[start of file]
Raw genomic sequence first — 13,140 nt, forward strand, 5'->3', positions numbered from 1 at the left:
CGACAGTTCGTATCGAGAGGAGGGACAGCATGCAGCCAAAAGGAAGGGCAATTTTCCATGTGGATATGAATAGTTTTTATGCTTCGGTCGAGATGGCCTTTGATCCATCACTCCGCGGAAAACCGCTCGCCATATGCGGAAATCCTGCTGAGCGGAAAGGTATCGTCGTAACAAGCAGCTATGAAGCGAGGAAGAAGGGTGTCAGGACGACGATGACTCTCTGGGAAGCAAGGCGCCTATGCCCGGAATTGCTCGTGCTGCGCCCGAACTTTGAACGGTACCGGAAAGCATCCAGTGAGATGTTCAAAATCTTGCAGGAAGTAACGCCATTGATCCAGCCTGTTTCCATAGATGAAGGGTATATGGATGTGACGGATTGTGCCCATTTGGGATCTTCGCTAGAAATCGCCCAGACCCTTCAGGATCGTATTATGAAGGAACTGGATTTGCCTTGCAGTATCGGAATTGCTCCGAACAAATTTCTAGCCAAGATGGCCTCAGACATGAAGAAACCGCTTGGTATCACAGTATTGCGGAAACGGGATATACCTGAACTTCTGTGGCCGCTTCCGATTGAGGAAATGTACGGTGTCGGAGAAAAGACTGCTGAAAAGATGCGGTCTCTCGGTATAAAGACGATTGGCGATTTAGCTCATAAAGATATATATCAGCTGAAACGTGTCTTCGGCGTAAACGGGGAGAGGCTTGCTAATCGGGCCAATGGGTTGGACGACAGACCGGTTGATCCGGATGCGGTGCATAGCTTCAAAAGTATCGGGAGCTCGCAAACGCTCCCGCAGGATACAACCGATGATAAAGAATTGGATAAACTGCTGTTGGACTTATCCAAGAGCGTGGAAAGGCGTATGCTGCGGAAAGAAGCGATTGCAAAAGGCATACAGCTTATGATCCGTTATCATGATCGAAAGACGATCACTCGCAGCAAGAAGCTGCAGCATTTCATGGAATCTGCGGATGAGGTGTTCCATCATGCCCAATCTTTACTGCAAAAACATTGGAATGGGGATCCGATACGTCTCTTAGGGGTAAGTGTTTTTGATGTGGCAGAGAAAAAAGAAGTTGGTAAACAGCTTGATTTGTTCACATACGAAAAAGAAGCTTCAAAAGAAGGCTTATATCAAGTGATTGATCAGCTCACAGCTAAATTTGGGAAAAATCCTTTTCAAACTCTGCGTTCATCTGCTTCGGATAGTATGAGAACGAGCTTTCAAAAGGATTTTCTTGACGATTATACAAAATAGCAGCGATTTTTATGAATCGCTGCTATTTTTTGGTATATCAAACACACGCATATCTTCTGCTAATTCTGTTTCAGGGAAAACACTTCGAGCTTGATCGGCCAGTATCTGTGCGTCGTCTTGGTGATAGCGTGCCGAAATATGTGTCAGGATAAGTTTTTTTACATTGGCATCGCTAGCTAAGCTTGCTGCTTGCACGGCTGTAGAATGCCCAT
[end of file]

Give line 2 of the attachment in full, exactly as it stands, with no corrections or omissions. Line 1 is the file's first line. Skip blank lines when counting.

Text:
CGACAGTTCGTATCGAGAGGAGGGACAGCATGCAGCCAAAAGGAAGGGCAATTTTCCATGTGGATATGAATAGTTTTTATGCTTCGGTCGAGATGGCCTTTGATCCATCACTCCGCGGAAAACCGCTCGCCATATGCGGAAATCCTGCTGAGCGGAAAGGTATCGTCGTAACAAGCAGCTATGAAGCGAGGAAGAAGGGTGTCAGGACGACGATGACTCTCTGGGAAGCAAGGCGCCTATGCCCGGAATTGCTCGTGCTGCGCCCGAACTTTGAACGGTACCGGAAAGCATCCAGTGAGATGTTCAAAATCTTGCAGGAAGTAACGCCATTGATCCAGCCTGTTTCCATAGATGAAGGGTATATGGATGTGACGGATTGTGCCCATTTGGGATCTTCGCTAGAAATCGCCCAGACCCTTCAGGATCGTATTATGAAGGAACTGGATTTGCCTTGCAGTATCGGAATTGCTCCGAACAAATTTCTAGCCAAGATGGCCTCAGACATGAAGAAACCGCTTGGTATCACAGTATTGCGGAAACGGGATATACCTGAACTTCTGTGGCCGCTTCCGATTGAGGAAATGTACGGTGTCGGAGAAAAGACTGCTGAAAAGATGCGGTCTCTCGGTATAAAGACGATTGGCGATTTAGCTCATAAAGATATATATCAGCTGAAACGTGTCTTCGGCGTAAACGGGGAGAGGCTTGCTAATCGGGCCAATGGGTTGGACGACAGACCGGTTGATCCGGATGCGGTGCATAGCTTCAAAAGTATCGGGAGCTCGCAAACGCTCCCGCAGGATACAACCGATGATAAAGAATTGGATAAACTGCTGTTGGACTTATCCAAGAGCGTGGAAAGGCGTATGCTGCGGAAAGAAGCGATTGCAAAAGGCATACAGCTTATGATCCGTTATCATGATCGAAAGACGATCACTCGCAGCAAGAAGCTGCAGCATTTCATGGAATCTGCGGATGAGGTGTTCCATCATGCCCAATCTTTACTGCAAAAACATTGGAATGGGGATCCGATACGTCTCTTAGGGGTAAGTGTTTTTGATGTGGCAGAGAAAAAAGAAGTTGGTAAACAGCTTGATTTGTTCACATACGAAAAAGAAGCTTCAAAAGAAGGCTTATATCAAGTGATTGATCAGCTCACAGCTAAATTTGGGAAAAATCCTTTTCAAACTCTGCGTTCATCTGCTTCGGATAGTATGAGAACGAGCTTTCAAAAGGATTTTCTTGACGATTATACAAAATAGCAGCGATTTTTATGAATCGCTGCTATTTTTTGGTATATCAAACACACGCATATCTTCTGCTAATTCTGTTTCAGGGAAAACACTTCGAGCTTGATCGGCCAGTATCTGTGCGTCGTCTTGGTGATAGCGTGCCGAAATATGTGTCAGGATAAGTTTTTTTACATTGGCATCGCTAGCTAAGCTTGCTGCTTGCACGGCTGTAGAATGCCCAT